Chuck at GunLab.net has been working on AR-180 uppers and has reverse engineered the trunion and has put up a very interesting article.
AR-180B Trunnion Design
I on the other hand, lacking any semblance of expertise in CAD took a differing approach when I reverse engineered my AR-180B upper.
Good friend of the site, Carl, sent me some square tubing that he has successfully used in his home builds. I decided to duplicate my upper using this material. It is much thicker wall than the original and I will have to shave this down at least on the bottom surface to get it to work with my lowers.
I did this for two main reasons. I wanted to refresh my skills on the mill as it has been many years since I last used one, and secondly, just to see if I could.
I made my first trunion out of 6061 aluminum just to test my measurements out and I have found that a few needed to be adjusted.
I learned a lot from this project and I find things like this much more rewarding than the usual beginners projects.
I will continue to tweak this until I am happy with it then I will start a new one using the first as a template. I think I will make the trunion out of 4140 unless y’all have any advice.
Some pictures that show what I have been up to for the last two days.
Some things to note if you attempt one of these yourself. The interior of the tubing is not perfectly square so some hand fitting will be necessary. The tubing spreads open once the bottom is cut. Some method of squeezing it back before welding would have to be considered. Lastly, all of this will be rendered moot once Chuck makes new uppers and flats available. Until then I will use this as a way to improve my machine skills and better learn my tools.
It looks like Chuck over at the GunLab has got his paws on an “In-The-White” AR-180 upper and if you know him like I do, that means we might be seeing some new uppers available soon.
I called him and we chatted for quite a while. He is hoping to make a run of these and offer them complete with trunion welded in but nothing on top. No dovetail, no rear sight. Perfect for those who want to build your own AR-180C flat top clone. He also is planning to make a run of flats.
I look forward to the day when the hobbyist like me, and many of you, can build our own AR-180 from scratch. That day may be closer than you think.
Reader Eric just sent me a message via the contact page and I have to say, it is something I have never considered before. I think it is a great idea. Here is the message he sent me;
From: Eric XXXX
Subject: Can we do a poll?
Hey guys, I was wondering if it was possible to put a poll up on the blog? Reason being, I’ve been communicating with Chuck at Gun Lab about making a bolt catch for original AR18/180’s modified to use mags with standard STANAG followers. I believe this will be a great opportunity for him plus provide us Armalite owners with a much-needed and way-overdue mod for our rifles. Simply put, no more “STANAG or Armalite” mags, just put a slit in a standard STANAG, PMAG or any of the dozens of other mags and it’ll function in the Armalite AND M16/M4/STANAG platform with a simple slit cut in the right-side mag body.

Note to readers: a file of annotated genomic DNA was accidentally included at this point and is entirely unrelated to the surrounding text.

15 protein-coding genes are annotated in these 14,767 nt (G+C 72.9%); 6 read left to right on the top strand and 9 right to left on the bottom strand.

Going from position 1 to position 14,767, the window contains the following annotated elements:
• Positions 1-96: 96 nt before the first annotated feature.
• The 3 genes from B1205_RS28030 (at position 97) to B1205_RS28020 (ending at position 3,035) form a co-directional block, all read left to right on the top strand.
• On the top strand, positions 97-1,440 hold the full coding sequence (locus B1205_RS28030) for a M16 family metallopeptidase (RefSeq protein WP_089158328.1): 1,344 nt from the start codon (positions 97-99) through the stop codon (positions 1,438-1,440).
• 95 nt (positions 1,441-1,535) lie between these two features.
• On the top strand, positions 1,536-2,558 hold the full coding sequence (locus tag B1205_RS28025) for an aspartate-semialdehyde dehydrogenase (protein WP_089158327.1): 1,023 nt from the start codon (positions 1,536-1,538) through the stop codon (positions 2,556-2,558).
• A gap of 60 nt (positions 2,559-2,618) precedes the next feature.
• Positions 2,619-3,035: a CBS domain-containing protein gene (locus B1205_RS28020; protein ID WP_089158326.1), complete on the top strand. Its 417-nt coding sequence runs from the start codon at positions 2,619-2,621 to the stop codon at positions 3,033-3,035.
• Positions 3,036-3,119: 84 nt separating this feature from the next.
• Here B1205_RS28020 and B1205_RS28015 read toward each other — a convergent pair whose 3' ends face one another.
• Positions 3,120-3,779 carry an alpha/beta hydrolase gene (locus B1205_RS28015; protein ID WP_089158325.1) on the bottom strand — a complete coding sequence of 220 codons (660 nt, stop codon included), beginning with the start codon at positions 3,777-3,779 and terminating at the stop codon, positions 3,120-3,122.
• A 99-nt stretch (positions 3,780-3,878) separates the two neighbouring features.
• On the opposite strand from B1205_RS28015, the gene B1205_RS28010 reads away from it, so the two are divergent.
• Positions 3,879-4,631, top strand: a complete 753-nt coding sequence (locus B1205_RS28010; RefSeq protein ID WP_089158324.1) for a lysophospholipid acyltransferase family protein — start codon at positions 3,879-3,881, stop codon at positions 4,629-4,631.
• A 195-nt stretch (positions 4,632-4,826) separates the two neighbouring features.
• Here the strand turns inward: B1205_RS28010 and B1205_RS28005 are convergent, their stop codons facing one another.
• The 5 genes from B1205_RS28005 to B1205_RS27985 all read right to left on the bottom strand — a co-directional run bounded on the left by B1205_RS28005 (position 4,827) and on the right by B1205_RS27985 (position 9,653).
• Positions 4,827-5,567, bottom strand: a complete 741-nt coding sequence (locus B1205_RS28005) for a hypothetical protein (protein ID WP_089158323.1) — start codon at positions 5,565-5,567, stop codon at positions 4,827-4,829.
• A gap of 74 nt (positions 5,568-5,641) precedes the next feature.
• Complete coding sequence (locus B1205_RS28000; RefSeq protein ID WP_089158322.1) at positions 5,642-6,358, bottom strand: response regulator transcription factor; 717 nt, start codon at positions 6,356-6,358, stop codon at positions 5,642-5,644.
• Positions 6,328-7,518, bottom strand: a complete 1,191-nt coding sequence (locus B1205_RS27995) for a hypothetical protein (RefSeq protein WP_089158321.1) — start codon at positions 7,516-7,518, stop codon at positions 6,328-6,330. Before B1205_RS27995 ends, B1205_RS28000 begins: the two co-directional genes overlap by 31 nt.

The poll would be simple…
“YES, I would buy this and maybe prepay”
“Yes, I like the idea but want to wait to see how it turns out (price, availability, quality)”
“No, I like being limited to overpriced, rare mags or modifying others to where they can’t be used in any other rifle”
Chuck might be on to one of the best mods to happen to the AR18/180 since it went to market. If we can put up a poll so he can see the interest, I’m sure he’ll move this up his “to do” list.
Thanks and thanks for the site and reviving the AR18/180 legacy!
~Eric, proud owner of a 1982 “widow-maker”
Please comment and let me know what you think of the idea.
I was alerted to this interesting full auto AR-180 conversion by a reader and I contacted the seller to get more information. I had assumed that all conversions used the same system as the AR-18 but my research shows that there are many different ways to get the job done.
This particular gun also brings to light the crazy gun laws that we have to deal with and in particular those surrounding full auto guns in Connecticut.
First lets see how an AR-18 worked.
You can see in this picture that the upper receiver has two tabs that retain the auto sear. A link is attached to the sear that rides along the bottom of the upper and is tripped by the bolt carrier. The sear acts upon the rear of the hammer. The hammer is different than the one used on an AR-180 as is the disconnector, bolt carrier, and firing pin.
This conversion goes about it in a completely different way.
This conversion is on a Howa AR-180 and it has a sear that acts on the front of the hammer. It appears to have a pivot added to the front of the fire control box and you can just make out the pin location in the picture above. The sear has a tail that is tripped by a piece that was welded on to the bolt carrier. It uses all the original 180 fire control parts with the exception of the disconnector and the safety. The 180 firing pin is also retained.
I wonder if this is how the Widowmaker conversions were done?
Now for the Connecticut twist on this story. It appears that those who drafted their assault weapons ban tried to get machine guns classified as assault weapons and in doing so, left the door open for guns that are full auto only. You can’t own a registered select fire weapon (one that fires Safe/Semi/Full) but you can have a papaered Full auto machine gun (Safe/Full). This gun is one such animal. For those that live in other states, it can be converted back to a select fire configuration.
Please feel free to comment about any conversions you have come across. I think this is a very cool part of the history of the AR-180.